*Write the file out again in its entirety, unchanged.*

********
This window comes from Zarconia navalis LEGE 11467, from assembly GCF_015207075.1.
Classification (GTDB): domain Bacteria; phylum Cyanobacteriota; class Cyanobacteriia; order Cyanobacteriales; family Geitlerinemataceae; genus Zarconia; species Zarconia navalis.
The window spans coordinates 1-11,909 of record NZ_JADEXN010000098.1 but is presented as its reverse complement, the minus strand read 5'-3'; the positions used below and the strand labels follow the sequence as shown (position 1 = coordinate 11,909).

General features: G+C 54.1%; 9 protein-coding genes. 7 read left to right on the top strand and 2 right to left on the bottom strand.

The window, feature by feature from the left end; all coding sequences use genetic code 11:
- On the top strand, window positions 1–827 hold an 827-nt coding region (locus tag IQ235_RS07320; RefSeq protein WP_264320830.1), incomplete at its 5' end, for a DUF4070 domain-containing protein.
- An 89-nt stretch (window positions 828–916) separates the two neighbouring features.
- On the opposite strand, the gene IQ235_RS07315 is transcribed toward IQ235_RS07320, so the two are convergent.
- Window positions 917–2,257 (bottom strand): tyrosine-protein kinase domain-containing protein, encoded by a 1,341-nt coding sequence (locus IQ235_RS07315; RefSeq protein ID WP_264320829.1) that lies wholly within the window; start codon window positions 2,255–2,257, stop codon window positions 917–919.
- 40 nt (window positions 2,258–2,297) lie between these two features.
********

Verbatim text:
This window comes from Zarconia navalis LEGE 11467, from assembly GCF_015207075.1.
Classification (GTDB): domain Bacteria; phylum Cyanobacteriota; class Cyanobacteriia; order Cyanobacteriales; family Geitlerinemataceae; genus Zarconia; species Zarconia navalis.
The window spans coordinates 1-11,909 of record NZ_JADEXN010000098.1 but is presented as its reverse complement, the minus strand read 5'-3'; the positions used below and the strand labels follow the sequence as shown (position 1 = coordinate 11,909).

General features: G+C 54.1%; 9 protein-coding genes. 7 read left to right on the top strand and 2 right to left on the bottom strand.

The window, feature by feature from the left end; all coding sequences use genetic code 11:
- On the top strand, window positions 1–827 hold an 827-nt coding region (locus tag IQ235_RS07320; RefSeq protein WP_264320830.1), incomplete at its 5' end, for a DUF4070 domain-containing protein.
- An 89-nt stretch (window positions 828–916) separates the two neighbouring features.
- On the opposite strand, the gene IQ235_RS07315 is transcribed toward IQ235_RS07320, so the two are convergent.
- Window positions 917–2,257 (bottom strand): tyrosine-protein kinase domain-containing protein, encoded by a 1,341-nt coding sequence (locus IQ235_RS07315; RefSeq protein ID WP_264320829.1) that lies wholly within the window; start codon window positions 2,255–2,257, stop codon window positions 917–919.
- 40 nt (window positions 2,258–2,297) lie between these two features.